Bright & Early Podcast
Email Marketing & Course Design with Janelle Allen
Brian: Hey everyone and welcome to bright and early the podcast for people building early-stage startups.
I'm your host Brian Rhea.
I talk to entrepreneurs, product people, designers, and marketing pros to learn what works, what doesn't, and why; giving you at least one thing to apply to your business first thing tomorrow.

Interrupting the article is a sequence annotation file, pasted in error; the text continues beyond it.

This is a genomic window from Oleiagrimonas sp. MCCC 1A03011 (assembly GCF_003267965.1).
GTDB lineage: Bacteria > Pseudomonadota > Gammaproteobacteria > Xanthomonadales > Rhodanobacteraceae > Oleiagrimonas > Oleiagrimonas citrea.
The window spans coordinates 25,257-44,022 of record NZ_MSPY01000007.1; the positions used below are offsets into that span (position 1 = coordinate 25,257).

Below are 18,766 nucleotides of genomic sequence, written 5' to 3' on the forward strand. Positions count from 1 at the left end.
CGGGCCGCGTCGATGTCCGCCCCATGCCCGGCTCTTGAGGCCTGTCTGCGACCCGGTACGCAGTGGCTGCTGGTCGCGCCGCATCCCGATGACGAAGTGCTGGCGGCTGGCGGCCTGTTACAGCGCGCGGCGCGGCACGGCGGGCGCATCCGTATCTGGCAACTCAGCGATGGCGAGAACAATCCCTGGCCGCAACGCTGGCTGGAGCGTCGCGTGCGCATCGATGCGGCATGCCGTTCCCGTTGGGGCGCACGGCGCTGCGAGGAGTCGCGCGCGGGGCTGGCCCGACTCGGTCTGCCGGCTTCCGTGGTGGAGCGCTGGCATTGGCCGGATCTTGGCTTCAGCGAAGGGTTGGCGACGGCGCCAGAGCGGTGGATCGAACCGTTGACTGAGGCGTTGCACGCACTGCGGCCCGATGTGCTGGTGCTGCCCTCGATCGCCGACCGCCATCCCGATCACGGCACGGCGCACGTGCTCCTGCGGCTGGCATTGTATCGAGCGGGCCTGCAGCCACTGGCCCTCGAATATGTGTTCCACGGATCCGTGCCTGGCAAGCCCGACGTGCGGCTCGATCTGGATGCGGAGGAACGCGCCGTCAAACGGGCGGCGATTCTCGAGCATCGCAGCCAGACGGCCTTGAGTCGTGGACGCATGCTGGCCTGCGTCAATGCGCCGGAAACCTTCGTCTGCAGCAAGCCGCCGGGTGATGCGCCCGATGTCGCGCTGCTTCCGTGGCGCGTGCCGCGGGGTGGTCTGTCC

my guest today is Janelle Allen Janelle is an expert in learning design and she's the founder of Zen courses where she helps business owners create profitable online courses that change lives she's the host of a great podcast I'm a big fan of level up your course where she's interviewed some amazing guests like Paul Jarvis Val Geisler and Nathan Barry Jenelle welcome thanks for having me Brian happy to be here oh it's it's my pleasure I cannot wait to talk to you about everything that you're up to and share all of that with our with our listeners but first though I want to talk to you about DJing you you DJ I do yeah I've always been really into music and it's funny because I've come full circle when I was a kid I used to make I'm dating myself but I used to make mixtapes and in CDs for my friends this is something I love to do and when I got to Chicago I stumbled upon a DJ school that was pretty new but scratch DJ Academy is there still in New York and Cali but the Chicago branch has closed down and so yeah it's a full circle moment that's great that's great so for my own benefit win so when you're when you're DJing what is it what's your setup like what is what's DJing like in the modern age with laptops and that's a great question because you know as you can imagine with with new technology it's changing rapidly so I DJ on turntables you know I can DJ on what we call see DJ's or just like kind of consoles for people who don't know it's it's controllers so this is what we call them but I prefer turntables it's classic old-school but you know it's changing they just released this device called phase which replaces needles so you can put it on your record and it syncs with your computer and your mixer and you can DJ without having a needle which is completely changing things and everybody's really excited so it's so how often do you get a chance to to DJ at a party or Club or what's often as I like you know I took a little bit of a break last year because I was doing a lot of weddings and burnt myself out and realized I didn't like doing weddings so I am actually just getting back into it I just released a mix and getting into doing some party so I'm hoping to do it a couple of times a month you know we'll see where it goes cool I still what cut up so III heard you mention on another interview that your current me if I've got this wrong but that you're your dad was in the Air Force yeah yeah I'm curious how did growing up in a military family affect the way that you operate your business today oh that's a great question no one's ever asked me that you know I don't I don't know I've never thought about it in terms of how I operate my business but what I can tell you is so I was born overseas I was born in Germany the first quarter of my life almost was that overseas and not only overseas but back then if you're if your parent was in the military you're pretty much were moving every three years so I as a young child got used to uncertainty adapting to new environments making new friends and I think that that is what primed me for entrepreneurship you know just being able to jump into something that's unfamiliar not be afraid my brother I have a little brother who's 7 years younger than me and he was born in England but then we moved back to the States and so all he really knows is living in the States he didn't have that experience and there's a stark difference between between us as far as trying new things you know having to be in new cultures constantly and seeing things that are unfamiliar it really shaped me as a person which I think connects to my my work as an entrepreneur so the reason I wanted to ask you that was because you know there's this quote that amateurs have goals and professionals have a process and I think you know the stereotype of you know the military and and that sort of life is that it's just very very you know process oriented and can ya you know really teaches you like this is how you do a thing and this is how you are excellent at it and so Janelle your specialty is in learning design and helping you know business owners entrepreneurs and founders create create fantastic courses but I gotta tell you you probably should do a course on email marketing because your your email marketing is killer you've you obviously have a great process in place that's why I wanted to ask just curious if if you felt that that that had come from your family family background you know I think first of all thank you I think so I define myself as a writer when I was in college I writing creative writing was my major and you know I've struggled with I never pursued creative writing after college not seriously I did some things here and there and so you know when people compliment me it's really heartening back to that's who I am I'm a writer you know even before alert it being a learning designer DJ whatever I can't think unless I write it down and so I think that that's just I just enjoy writing and that's really what I attributed to hmm so what is your what's your editing and revision process like then it's if you're writing up a new email or or something what's what's that like for you yeah so you know even before editing and revision what I've learned to do is to to just do my research and know who I'm writing to to start and then once I've so what I typically do is I you know I figure out what the goal is what the call to action is going to be with my emails I try to have a hook and so I outline you know very loosely because I hate outlining I've always been that way as I write okay but I've learned that I have to have some type of framework so that I can so that can anchor myself and and once it's written you know I don't know I'm kind of weird in that I write and edit at the same time I don't know if that's weird that's just how it works for me you know I'll write out everything and then I'll go back over it but I'm kind of writing and editing at the same time but yeah I use a great toll this has been something that's really changed and improved my writing process is a tool called Ulis Lee Ulysses and I'm normally not one to you know spouts out a bunch of tools but it completely eliminates distractions because it's just a markdown application and that has been so great for just getting the words out and being able to clearly and succinctly write without the scrap distractions I like that you mentioned you mentioned that you like for all of your emails to have a hook yeah what is do you use do you start with that do you discover it along the way and then focus the rest of the piece around that hook what's your recommendation yeah so I I had to so it's been a stroke I had to learn all of this and I should I should shout out a couple of people who really helped me to become a better writer for email marketing so Josh Earl he has a great just I think his site is Josh Earl calm he has a great series and course on the structure you know a way to structure your emails andre chaperon has some great stuff to share as well definitely check those two people out as far as having a hook you know what I usually know my hook because before I start writing any type of email campaign I know you know the purpose of it I know what it's gonna lead to what's the the big call to action or pitch at the end and so I know with each email where I want to leave readers have outlined what each email is going to cover and so kind of work backwards to say okay here's how I'm gonna end the prior email to leave that hook your your email segmenting is dead on point and so one of when I signed up for you know for a few of your things and you even have a course on this audience decoded and so listeners if you're if this stuff is starting to resonate with you then pay attention here but after I after I signed up for for your newsletter or one or one of your courses you sent me this email and I was like asking for the the call-to-action being a reader which of these three are you yeah one I don't have a profitable business yet audience building is my biggest challenge - I have a profitable business and an audience I need help turning my process into a course or three my business makes more than 200 K in sales we want to use instructional design to improve our course I'm willing to bet a considerable sum that every listener just nodded yes to one of those three what was what how did you come to - knowing that those were your three best segments how did you arrive at that and did you experiment with the did you experiment with the the wording or the phrasing oh my gosh I'm always experimenting with the phrasing I feel like every three to six months of going in there I just tweaked it yesterday as a matter of fact you know tell the good tale so I learned that you know just through doing things that don't scale so when I first started it's in courses I didn't know as much about email marketing but I knew enough and I can't recall where I learned it from but to have an email that said what's your biggest challenge that was I think the first or second email that would go out after people subscribed to my email list I highly recommend that everyone has that and through that I started to learn over time where people were sitting as far as segmentation and I remember I thought you know I believed back I don't know maybe three to five years ago everyone talked about having an avatar and so I interpreted that as you had one person one type of person who was your target audience and I learned that no you have segments within your audience it's not you know you're trying to write for one person it's actually segmentation and now you know you hear people talking about segmentation and personalization all the time but it wasn't always that way so I realized through the people who are hiring me the people who are emailing me that those were the three segments so it for me it's beginners who are typically they don't have a business yet they want to have a business that thinking about it they don't have an audience they don't have an email list they have a lot of resistance mental resistance to starting and the second segment are you know usually solo consultants and freelancers or developers programmers anyone who is typically running solo and exchanging time for money they have a service based business and they have a proven process that they want to turn into a course or this is actually the segment that's been the hardest for me to get the language right in that email the other challenge that they typically have is wanting to improve marketing and sales of an existing course the third segment are my CEOs and founders of small teams so they're not running solo they have you know six or mostly seven-figure businesses and their biggest constraint is time they simply they they know and value instructional design and they hire people and they're looking for expertise in how to apply these concepts that I share what seems clear to me is that the reason that that your emails are so good even though what you your primary offer is is learning design your emails are so good because you clearly understand how people how people learn how people receive a message and can be you know driven to act what's your what is your background in studying learning and an education yeah so I think it's a combination yeah I was just talking to - Joel hooks the founder of egghead and for me I got into this field because you know like I said I was a creative writing major in undergrad and when I finished college I didn't know what I wanted to do you know I was working just kind of working retail trying to figure it out I was teaching myself web design and coding and all of that stuff and I was literally staying up you know I would work my job and then get home late you know probably at 10:00 p.m. eat something and stay up until about 4:00 a.m. teaching myself web design and coding and at a certain point so so as background I had always no matter what I did I had always been asked to help train and it was something I was good at mhm and so something magical happened after you know in that break between undergraduate and grad school where I found out about instructional design and it just connected those two worlds of writing coding / creating things online and training and it was just like this big aha moment for me and that's how I got into it I just been naturally curious about creating things online I've been naturally curious about training and teaching and writing which are all components of what I do not hey friends this is a great time to pause and let you know that bright and early is brought to you by transistor dot FM transistor offers you professional podcast hosting and analytics they host this very podcast that you're listening to right now and my friends I got to tell you it could not be easier I can tell you from personal experience as you also probably know podcasting is becoming one of the best ways to develop a closer relationship with your audience and so if you're thinking about starting a podcast trust me look no further just visit transistor dot FM and if you decide to sign up let him know that Brian sent you so I know if I can speak from personal experience here that I so I my primary offering is in services but I've got a process I would love to make that you know make the transition from high touch services into something like digital product or or a course but I I feel and imagine a lot of listeners are nodding their heads right now like it sometimes just feels like I'm spinning my wheels yeah lots of speed and not a ton of distance covered in terms of making progress on turning my process into a course how can you how can you what what advice can you give people like me on how to get unstuck I love so that wording that you use how to get unstuck is something that comes across my inbox so many times so I love it so you know first of all if you have a process a proven process that you are selling you know it works you know it in and out you are prime for creating an online course so that is definitely just kind of an indicator that you should consider this as far as getting started what I recommend you know I used to teach people to create their signature course and which which just means creating kind of the full the full monty so to speak that that flagship course that has everything and what I found is that sometimes people you know you get busy you have a business to run you get stuck you may not be able to see that through so now what I advise people is to create what I call a Minimum Viable course or MVC which is just a live live component so essentially it can be a live workshop it could be you know one of one of my students in my group program she's doing a six-week six-week live version or basically a pilot of her course and that's what I advise people that's where I advise people to start and it doesn't have to be lengthy you know six weeks it could just be you know a one or two day workshop that you create and that is a starting point that is a product that you have for sale and you can learn from that you can learn where people are getting stuck and then you can build on that and later create that flagship signature course what's the what would be the curriculum or the content that we would want to keep in mind if that's that sounds like a great idea Janelle I'm gonna do a I want to do a six-week live a live course with some interactive components what sort of curriculum and materials should I be prepared to prepare for that yeah so the great the greatest way to start and prepare your curriculum is to start with your learners so I get this question all the time where do I start how do I know what to put in my course and what I teach people is to go to your audience and ask them so there's a couple of survey methods that you can use I like combining surveys and something that I call customer discovery interviews which is just having a conversation just like you and I are having now but asking specific questions of members in your target audience of their challenges solutions they've tried what results they're looking for around the topic you're thinking about prior to that before doing customer discovery interviews I recommend sending a survey out to your email list hint-hint have an email list and finding out what their biggest challenges are so the reason I say start there is because while you may have a proven process it's really you know it's really about your audience and what their challenges are and what they want to learn from you that sticks that is something that is a sticking point for a lot of people so you know I always tell people the shortest path is to ask get your audience engaged in the process ask them what their challenges are and then if you see some alignment with with what you wanted to teach your initial hypothesis then you have even more data to fill out that curriculum so essentially your audience will begin to help you define what should go into your course you're going to see the topic you're going to see the challenges that they're having and it's gonna start to fill itself out but most importantly you're going to see the goal or transformation or result however you want to think about it that they want to achieve and from there you work backwards and you ask yourself okay what does my learner need to know and do in order to achieve this goal and you make an outline and that's how you begin to flesh out your course curriculum so start with a start with a very simple survey where we're trying to just understand what are the main challenges that my audience faces yep try to schedule a couple of more in-depth customer discovery interviews use those in-depth insights the things that come from that - to start from the start from the end find out what's the progress that they want to make design that course launch it as an MVC and after that start to think about the flagship yeah you've got a bear absolutely absolutely well so what Janelle what if what if I feel like my current list is still still too small in order to send out that survey or or interview is there a is there a threshold that you recommend folks try to get to through one way or the other or is there no such thing as too small of a list to start this process you know that's a great question and my opinion has kind of changed over time what I tell people right now is I like to see people have a minimum of about 200 people on their email list okay and the reason I say that is because typical conversion rates are going to be any you know at a minimum are gonna be about 2% on average it's probably gonna be 2 to 5 percent so you want to give yourself enough people so that you can convert now there are ways to get higher conversion rates but you know for email based launches that's gonna be your average so a minimum of 200 people on your email list now if you're and this is something I get all the time well I don't have an email list or my email list is kind of small and that's okay you can still do research and maybe I'm getting ahead of myself but you can still do research and you can still find out and validate your course idea with a small audience and there are other ways you can do research on third party sites and forums and so on and so forth so you can absolutely use the same techniques and tactics to find out the information while you're growing your your audience and your email list that's great and 200 is a super achievable yeah number four for any business during that process how do you identify the most important pain points and let me let me dig into that for justice I had Jane Portman on this podcast and she was talking about differentiating between offering a vitamin or a painkiller and and vitamins are good they're important but people have to be reminded to take them and and what I hear you talking about is you know in getting to know your audience and in validating your your course you really understand what they're they're painful challenges are do you have any insights on on how to be sure that you're going after a pain and not something that just needs a vitamin yeah I think this is a great question I love that that description vitamin and painkiller so one of the things that I teach my students in my group program is you're when you do you know we go through a whole process of doing market research essentially when you hear you know you'll see that you'll put that question out there what's your biggest challenge or obstacle and what people are going to share our problems they're having you know they're going to and if it even if you're researching other sites and looking at what people are complaining about those are problems so you know for example a business problem may be that you don't have enough leads right that's a problem there's a distinction between a problem and a pain and this isn't something I new into until probably about 18 months ago I thought they were the same thing the pain is that is behind the problem what is that causing in your life what kind of pain is that causing in your business or your personal life I don't have enough leads so I'm not making enough money and I'm afraid that I won't be able to provide for my family that's the pain and that is super important because when you can identify the pain then you're able to identify the emotional aspect behind the problem which will typically motivate people to take action you have to tell me that you're gonna help me solve my pain I don't want to feel this anymore we don't like feeling pain so that's really you're looking for both that's really helpful and so through through this research getting a deep understanding of the customer pains then we can start to develop a course offering are there are there are other types of products that you've seen come out of this type of research in addition to a course yeah absolutely you can I mean there's I think the options are well I don't want to say they're endless but you can create ebooks you can create you know we've talked about creating an MVC or mini course you can create what else have I seen and some people do just just videos just like a kind of a one-off video or webinar that they sell there's there's a lot of different options as far as digital products I've seen people create membership sites for people who maybe you know for for solo entrepreneurs or founders it can be lonely and so there are people out there who have just communities paid communities so there's and that's that's the pain right the pain is I don't have anyone to connect with I have questions I you know about running my business I feel alone so there's there's many many options that you can create something I've started seeing people do I'm curious if you have any insight on this I don't think I recall seeing this on your site but something I've seen a lot of folks doing that are in the consulting space is offering you know one and two hour just consulting calls yeah for 4x rate you if you have you tried that yourself or if you heard is that does that feel like a viable yeah so that is that's definitely a viable offering I know a lot of people who started with coaching or consulting one-on-one calls and I did offer one-on-one calls with my audience up until last year and it's a great way to get started it's also and I tell people this all the time I can't emphasize it enough it is a great way to if you don't have an online business yet or if you know for some people they're freelancing or they're an employee and they want to start their own thing services especially one-on-one are a great way to get started and validate your course idea because it kind of if you don't have a proven process services are a way to develop that it's a way to find out what people constantly get stuck with the questions that they keep asking and just really get some insight into your target audience yeah it does seem like a almost a - birds of with one stone situation there where you are you know offer offering help and consulting obviously but also it's it's like one of those customer discovery interviews where you are having another chance to dig into somebody's challenges yeah and it's in paint it's easier to sell services than courses in my opinion you know if you're especially if you're trying to sell a self-paced course and you have to learn about sales funnels evergreen sales funnels in particular just all of the marketing ins and outs in my opinion it's easier to sell services than it is to to leverage marketing knowledge and learn everything that it takes to have a fully automated self-paced course if that's your goal when is it a bad idea to try to design and sell a course that's a great question I would say you know I think in all of my because I do I do offer consulting services as well and one particular client of mine I did you know advised him not to create a course and the issue the reason that I advised him to do that and he fully agreed was he didn't have his own process he was you know very much still figuring out what he wanted to say and he just quite know what his business differentiation was what was the process so essentially he wasn't clear on what he was teaching and how he was different from someone else in his market and that's that's one reason not to create a course you know my advice to him was to focus on getting his processes together and and his differentiation clear the other thing I would say and this may seem super obvious but I encounter it all the time is you know people who have they don't have an audience you know they haven't really done the work of building an audience and connecting and engaging with their audience before they create a course so those are two instances where I tell people hey take a step back you know do the things that don't scale do the hard thing and build your audience you know find out what they want find out what their challenges are all the stuff that we've been talking about and that very first step to build you know let's go Stephens just say that the 200 number that we threw out earlier is it fair to say some some free offering that's even a stripped down version of of you know even the six-week course that you might end up offering super stripped down guide but something free and valuable that you're offering on your site in exchange for an email address is one very practical place to start or is that a little bit dated or what are your thoughts there it's not dated at all I think that so this is a great question and before I answer that question I'll go back to the last one and say there are people who teach you how to create a course without an audience primarily using ads that's not my method but for anyone who's kind of shaking their head and saying well so and so so you you can absolutely try ads I am a big proponent of launching to your email list I think it's the the best way to get started and to get high value customers so I just wanted to put that out there so going back to your question about email and having which what you're describing is the lead magnet having a lead magnet is not dated at all I think that the transition we're seeing is typically in the past you would see lead magnets the ebooks or PDFs so on and so forth and I'm seeing more people kind of get away from that because I'm sure I'm sure a lot of people listening I know I do have a folder on there their desktop that has PDFs or looked at once and you never went back to so what is in my opinion the best lead magnet to have is an email course and it's a free email course so I highly recommend that as a place to start because it gives people something you know for opting in with you thanks Jenelle you've given us so much so much great advice and actionable advice too we've got a number of minutes here to wind down so third a couple of a couple of thoughts I want are a couple of questions I wanted to ask you before we wrap up the first and you can feel free to decline but would you like to talk about your experience in tech as a woman of color if so like here's the mic take it with us like what what do you wish more people understood about your experience you know I think that as a woman of color just as a person of color - you know the biggest challenge is for me the first thing has always been visibility and this kind of connects to one of your earlier questions about being a military child so I think that I have a different need so to speak when it comes to to seeing representation and visibility it's super important and that's why I'm all for you know diversifying the field all you know all fields so that people especially children and younger people coming up see faces see people who look like them because it does matter but when you grow up in the military you kinda are used to just figuring things out and jumping in and making it work so visibility has always been a challenge seeing people but also I think that one of the other challenges has been you know networks where we're hearing a lot of people it's not new but talking about diversity and now there's a little bit of a pushback for for diversity from certain circles and what I would say is my biggest challenge has always been you know making connections because a lot of times there are people who they're their entire network looks like them and so if you're a person of color especially a woman of color trying to connect then it can be hard to to bridge and it can be hard to find mentors and peers in your network and so a lot of times what happens is you end up with the same silos and segregation you know so if it's hard for you to connect with people across then you end up going back to your community which is great you need to have that but I would love to see more people reaching across and connecting with people who don't look like them thank you so much for sharing that Janelle sure so last thing you probably are intimately familiar working on startups can make you feel a bit nuts especially if you don't actively work on maintaining your your sanity your sense of calm peace of mind are there any practices that you've found helpful that that you would like to share and the way I've been other way I've been you know asking guests of this is this can be super practical like here's how you should do your to-do lists and this is the app you ought to use all the way up to meditation retreats and and breathing yeah I'm a geek for this stuff so you're probably gonna have to shut me up so there's a number of things that I do something that I just recently and actually a friend was just asking me about this something that I just recently went back to is meditation so I think just at a high level the key things for me are meditation daily meditation exercise at least three days a week and having an outlet or a hobby those are the things that keep me sane so for meditation for me I'm not as super stickler at you know strict meditation I don't do guided meditation I simply sit and close my eyes and focus on my breathing and I have a mantra that I say to help me focus my mind I really use that time to you know I can I can think about a million things so I use that time to to focus and train my mind and I find that it helps me throughout the day to avoid distractions whenever I have a bad meditation I usually have a very unproductive day would you mind sharing that mantra with us or is that a personal thing how did how did you come to it it's now I'm gonna be a little bit embarrassed so I heard Richard Gere say on television one day his mantra is I wish you happiness and that's my mantra and I just say that over and over I think about you know the people in my life friends and family myself the world and that's my mantra and whenever you know that's my mantra and also if I find myself being very distracted during my meditation one of the things that I was taught was to just say thinking you know when I kind of catch yourself you can almost at least I can I can feel my eyes moving in a certain direction when I'm just getting away from my meditation and I'll just say thinking and it pulls me back Center mmm-hmm well speaking of meditation and then you can go to Zen courses dot co2 learn everything you want about our guest my guest today has been Janelle Allen Janelle thank you so much for your time and everything that you shared this has been so fun thank you Brian [Music] all right a couple of closing thoughts from me here I appreciated listening to Janelle talk about her upbringing and how that the adaptability and the ability to respond to new circumstances new situations prepared her for entrepreneurship and I really I really like that is especially because shortly thereafter when I was asking her about you know just her a writing process or her email marketing process one of the things that she said was well that that's who I am I am a writer and those those couple of things combined along with her understanding of how people learn those things combined just gives you the sense that Janelle is doing exactly what she ought to be doing it reminds me of when Duvall rava Kahn talks about specific knowledge and he talks about he says that specific knowledge cannot be trained it's it's like it's the accumulation of all of your experiences and it makes it really hard to compete with you on that and so for Janelle like those overlaps of being you know being well suited well prepared for entrepreneurship through her lived experience along with this you know internal feeling of I am a writer and understanding how people think and how people learn and just having a natural having a gift toward that well yeah that's the sort of person who should you know work for themselves doing learning design where you primarily communicate that through really great email processes and really great email marketing and so I think I think one takeaway is this that is what it looks like when somebody finds their finds the overlap of all the you know it gets to the middle point of the Venn diagram basically I thought that was that that was pretty fascinating a link to novels famous tweet storm if you've not if you've not come across per chance it is phenomenal and I liked I liked when she was talking about beginning at the end like any any email she starts with she already knows how it's going to end and I think this is it's the sort of thing that that sounds obvious after you hear it but you know I'm willing to bet how how many of us have have you know thought oh I need to get I need to get an email out just to you know keep the list warm or I need to talk to my customers just to let them know we're here and it's not gonna be as effective if you unless you begin at the end what is what is the one thing that you want them to learn it's the one thing that you want to to hook them with where do you want where do you want them to get where are they trying to go and that's you know that the best way to come up with those the best way to know those is when she was talking about customer discovery interviews the shortest path is just to ask and this is already just such a common and recurring theme just a handful of episodes in here and you know the the number of people have talked with and from my own personal experience as well all of this becomes easier when you know who your customer is and you deeply understand their pains I loved it when when Janelle was you know focusing in on that that bit identify the pain not just the problem get yet into the pain the emotions behind it and that is how you will develop a better product build a better business create a better course that is going to change people's lives in the way that the new Janelle talks about it and you know in it overall so that a bunch of what much of what she did what what Janelle does do is is learning sign courses much of what we talked about was learning design and a lot of email marketing process I want to say even if wherever you're at in your business right now if designing a course is not on is not on the list I I think the principles that we talked about here are so completely applicable just across the board the underlying takeaway of her expertise is understanding how people learn and understanding where they want to go where are they at right now where do they want to go an onboarding flow is it's basically a you know a Minimum Viable course in your in your product and your help documentation is is learning got learning design within it and so if even even if as what I want to say even if creating a course is not an important piece of your business right now I really think that you should still go to Zen courses see a sign up for one of genell's if sent yeah sign up for her newsletter or the the audience decoded course and just observe the pacing the flow the this is this is somebody who just understands with a great deal specificity how people think and how to move them along and you should apply those principles to to whatever aspect of your of your product that you're that you're working on right now but as always please let me know I want to hear from you what your thoughts on this episode how can I make this podcast better for you I would love to hear from you you can find me on Twitter I am beer a br HEA as in beat remix headphones echo and audio and until next time I wish you happiness